if ((thisjob = newjob = initjob()) == -1) {
@@ -2816,8 +2816,38 @@
-    if (forked)
+    if (forked) {
+	/*
+	 * So what's going on here then?  Well, I'm glad you asked.
+	 *
+	 * If we create multios for use in a subshell we do
+	 * this after forking, in this function above.  That
+	 * means that the current (sub)process is responsible
+	 * for clearing them up.  However, the processes won't
+	 * go away until we have closed the fd's talking to them.
+	 * Since we're about to exit the shell there's nothing
+	 * to stop us closing all fd's (including the ones 0 to 9
+	 * that we usually leave alone).
+	 *
+	 * Then we wait for any processes.  When we forked,
+	 * we cleared the jobtable and started a new job just for
+	 * any oddments like this, so if there aren't any we won't
+	 * need to wait.  The result of not waiting is that
+	 * the multios haven't flushed the fd's properly, leading
+	 * to obscure missing data.
+	 *
+	 * It would probably be cleaner to ensure that the
+	 * parent shell handled multios, but that requires
+	 * some architectural changes which are likely to be
+	 * hairy.
+	 */
+	for (i = 0; i < 10; i++)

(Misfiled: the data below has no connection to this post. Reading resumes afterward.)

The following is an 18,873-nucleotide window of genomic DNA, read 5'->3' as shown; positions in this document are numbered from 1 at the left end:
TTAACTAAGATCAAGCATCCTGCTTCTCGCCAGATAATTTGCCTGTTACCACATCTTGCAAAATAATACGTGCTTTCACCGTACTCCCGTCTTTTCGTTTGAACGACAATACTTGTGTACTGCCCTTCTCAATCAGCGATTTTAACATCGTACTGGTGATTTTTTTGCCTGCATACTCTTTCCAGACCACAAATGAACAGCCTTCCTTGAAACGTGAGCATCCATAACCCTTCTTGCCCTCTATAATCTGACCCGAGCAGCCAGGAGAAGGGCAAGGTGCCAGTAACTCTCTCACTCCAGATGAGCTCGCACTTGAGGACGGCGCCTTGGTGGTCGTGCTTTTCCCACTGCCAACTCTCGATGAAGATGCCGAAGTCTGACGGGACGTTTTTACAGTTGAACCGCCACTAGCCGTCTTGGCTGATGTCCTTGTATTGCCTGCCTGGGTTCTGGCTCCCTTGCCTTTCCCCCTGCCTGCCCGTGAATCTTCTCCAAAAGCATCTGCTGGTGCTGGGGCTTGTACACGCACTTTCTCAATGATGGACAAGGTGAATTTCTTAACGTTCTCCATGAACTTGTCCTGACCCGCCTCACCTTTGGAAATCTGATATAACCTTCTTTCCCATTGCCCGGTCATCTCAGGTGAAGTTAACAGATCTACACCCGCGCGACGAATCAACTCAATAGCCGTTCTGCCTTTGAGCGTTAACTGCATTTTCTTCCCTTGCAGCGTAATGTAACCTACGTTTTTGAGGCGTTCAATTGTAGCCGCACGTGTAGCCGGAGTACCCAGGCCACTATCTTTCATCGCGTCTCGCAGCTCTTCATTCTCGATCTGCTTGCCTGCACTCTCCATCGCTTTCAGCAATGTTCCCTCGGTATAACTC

+	    if (fdtable[i] != FDT_UNUSED)
+		close(i);
+	closem(FDT_UNUSED);
+	waitjobs();
+    }
Index: Src/jobs.c
RCS file: /cvsroot/zsh/zsh/Src/jobs.c,v
retrieving revision 1.56
diff -u -r1.56 jobs.c
--- Src/jobs.c	27 Mar 2007 15:16:57 -0000	1.56
+++ Src/jobs.c	23 May 2007 10:08:49 -0000
@@ -1296,6 +1296,15 @@
     memset(jobtab, 0, jobtabsize * sizeof(struct job)); /* zero out
table */ maxjob = 0;
+    /*
+     * Although we don't have job control in subshells, we
+     * sometimes needs control structures for other purposes such
+     * as multios.  Grab a job for this purpose; any will do
+     * since we've freed them all up (so there's no question
+     * of problems with the job table size here).
+     */
+    thisjob = initjob();
 static int initnewjob(int i)
Index: Test/E01options.ztst
RCS file: /cvsroot/zsh/zsh/Test/E01options.ztst,v
retrieving revision 1.17
diff -u -r1.17 E01options.ztst
--- Test/E01options.ztst	1 Nov 2006 12:25:22 -0000	1.17
+++ Test/E01options.ztst	23 May 2007 10:08:49 -0000
@@ -655,6 +655,18 @@
 >This is in1
 >This is in2
+# This is trickier than it looks.  There's a hack at the end of
+# execcmd() to catch the multio processes attached to the
+# subshell, which otherwise sort of get lost in the general turmoil.
+# Without that, the multios aren't synchronous with the subshell
+# or the main shell starting the "cat", so the output files appear
+# empty.
+  setopt multios
+  ( echo hello ) >multio_out1 >multio_out2 && cat multio_out*
+0:Multios attached to a subshell
 # tried this with other things, but not on its own, so much.
   unsetopt nomatch
   print with nonomatch: flooble*

Peter Stephenson <pws@xxxxxxx>                  Software Engineer
CSR PLC, Churchill House, Cambridge Business Park, Cowley Road
Cambridge, CB4 0WZ, UK                          Tel: +44 (0)1223 692070